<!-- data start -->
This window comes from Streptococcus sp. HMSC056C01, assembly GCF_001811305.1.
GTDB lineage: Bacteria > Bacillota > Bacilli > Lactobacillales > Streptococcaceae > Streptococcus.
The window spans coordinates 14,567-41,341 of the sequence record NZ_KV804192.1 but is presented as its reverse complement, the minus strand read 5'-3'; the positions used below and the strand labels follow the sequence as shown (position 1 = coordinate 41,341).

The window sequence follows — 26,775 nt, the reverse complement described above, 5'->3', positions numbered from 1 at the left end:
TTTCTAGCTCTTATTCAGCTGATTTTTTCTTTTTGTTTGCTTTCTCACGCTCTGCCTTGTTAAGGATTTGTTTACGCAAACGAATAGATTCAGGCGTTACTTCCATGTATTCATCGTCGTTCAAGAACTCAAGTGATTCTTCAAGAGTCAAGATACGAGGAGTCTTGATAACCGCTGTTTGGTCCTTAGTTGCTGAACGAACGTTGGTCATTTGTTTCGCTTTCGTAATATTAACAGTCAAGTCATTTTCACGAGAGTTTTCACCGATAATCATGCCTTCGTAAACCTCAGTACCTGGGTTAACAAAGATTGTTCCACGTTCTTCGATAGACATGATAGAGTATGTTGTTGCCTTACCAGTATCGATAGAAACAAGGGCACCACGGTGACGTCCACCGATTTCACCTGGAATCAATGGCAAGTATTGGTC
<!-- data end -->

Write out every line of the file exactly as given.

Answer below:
This window comes from Streptococcus sp. HMSC056C01, assembly GCF_001811305.1.
GTDB lineage: Bacteria > Bacillota > Bacilli > Lactobacillales > Streptococcaceae > Streptococcus.
The window spans coordinates 14,567-41,341 of the sequence record NZ_KV804192.1 but is presented as its reverse complement, the minus strand read 5'-3'; the positions used below and the strand labels follow the sequence as shown (position 1 = coordinate 41,341).

The window sequence follows — 26,775 nt, the reverse complement described above, 5'->3', positions numbered from 1 at the left end:
TTTCTAGCTCTTATTCAGCTGATTTTTTCTTTTTGTTTGCTTTCTCACGCTCTGCCTTGTTAAGGATTTGTTTACGCAAACGAATAGATTCAGGCGTTACTTCCATGTATTCATCGTCGTTCAAGAACTCAAGTGATTCTTCAAGAGTCAAGATACGAGGAGTCTTGATAACCGCTGTTTGGTCCTTAGTTGCTGAACGAACGTTGGTCATTTGTTTCGCTTTCGTAATATTAACAGTCAAGTCATTTTCACGAGAGTTTTCACCGATAATCATGCCTTCGTAAACCTCAGTACCTGGGTTAACAAAGATTGTTCCACGTTCTTCGATAGACATGATAGAGTATGTTGTTGCCTTACCAGTATCGATAGAAACAAGGGCACCACGGTGACGTCCACCGATTTCACCTGGAATCAATGGCAAGTATTGGTC